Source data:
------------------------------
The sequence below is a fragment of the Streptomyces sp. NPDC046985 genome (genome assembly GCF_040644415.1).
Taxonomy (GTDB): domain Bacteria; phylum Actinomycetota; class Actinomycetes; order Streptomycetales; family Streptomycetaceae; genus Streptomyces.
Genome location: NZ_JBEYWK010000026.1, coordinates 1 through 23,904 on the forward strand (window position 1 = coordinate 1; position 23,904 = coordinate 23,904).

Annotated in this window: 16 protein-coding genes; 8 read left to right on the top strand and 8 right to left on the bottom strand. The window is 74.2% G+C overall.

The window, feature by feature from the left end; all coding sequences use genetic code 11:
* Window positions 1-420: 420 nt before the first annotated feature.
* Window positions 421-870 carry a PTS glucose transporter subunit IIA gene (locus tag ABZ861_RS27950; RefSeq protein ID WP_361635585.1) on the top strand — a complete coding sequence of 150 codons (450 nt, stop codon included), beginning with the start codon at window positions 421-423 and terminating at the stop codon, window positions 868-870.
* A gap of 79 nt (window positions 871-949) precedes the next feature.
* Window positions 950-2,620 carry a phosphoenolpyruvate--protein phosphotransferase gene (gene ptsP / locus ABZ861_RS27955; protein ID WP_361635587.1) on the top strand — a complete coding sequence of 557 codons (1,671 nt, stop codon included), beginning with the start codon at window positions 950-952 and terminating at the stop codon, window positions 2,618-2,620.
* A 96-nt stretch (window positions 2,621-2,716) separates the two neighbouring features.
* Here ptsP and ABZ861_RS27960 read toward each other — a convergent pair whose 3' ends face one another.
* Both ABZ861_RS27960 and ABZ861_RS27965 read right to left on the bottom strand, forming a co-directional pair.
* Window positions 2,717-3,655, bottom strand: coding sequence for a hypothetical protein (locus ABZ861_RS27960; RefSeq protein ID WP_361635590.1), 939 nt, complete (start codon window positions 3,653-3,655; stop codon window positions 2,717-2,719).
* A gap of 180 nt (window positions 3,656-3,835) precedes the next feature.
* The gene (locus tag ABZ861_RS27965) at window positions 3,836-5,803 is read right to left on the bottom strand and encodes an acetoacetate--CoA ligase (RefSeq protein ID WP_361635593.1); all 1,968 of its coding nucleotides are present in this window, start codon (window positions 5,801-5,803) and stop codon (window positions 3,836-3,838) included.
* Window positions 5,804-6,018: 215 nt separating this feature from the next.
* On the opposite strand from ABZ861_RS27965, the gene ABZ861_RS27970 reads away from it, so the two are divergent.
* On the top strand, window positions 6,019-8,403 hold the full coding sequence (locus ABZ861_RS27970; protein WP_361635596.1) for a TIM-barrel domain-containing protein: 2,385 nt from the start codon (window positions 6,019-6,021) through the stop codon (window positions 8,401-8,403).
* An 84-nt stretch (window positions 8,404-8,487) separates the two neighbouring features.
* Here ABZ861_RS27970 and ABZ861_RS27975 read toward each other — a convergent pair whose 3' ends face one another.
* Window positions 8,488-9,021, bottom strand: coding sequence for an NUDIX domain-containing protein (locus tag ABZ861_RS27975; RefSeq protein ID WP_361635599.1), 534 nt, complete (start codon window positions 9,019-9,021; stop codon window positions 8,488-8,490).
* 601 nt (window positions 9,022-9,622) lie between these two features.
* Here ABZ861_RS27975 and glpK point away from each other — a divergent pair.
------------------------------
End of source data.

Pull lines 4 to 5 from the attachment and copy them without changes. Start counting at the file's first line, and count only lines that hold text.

Annotated in this window: 16 protein-coding genes; 8 read left to right on the top strand and 8 right to left on the bottom strand. The window is 74.2% G+C overall.

The window, feature by feature from the left end; all coding sequences use genetic code 11: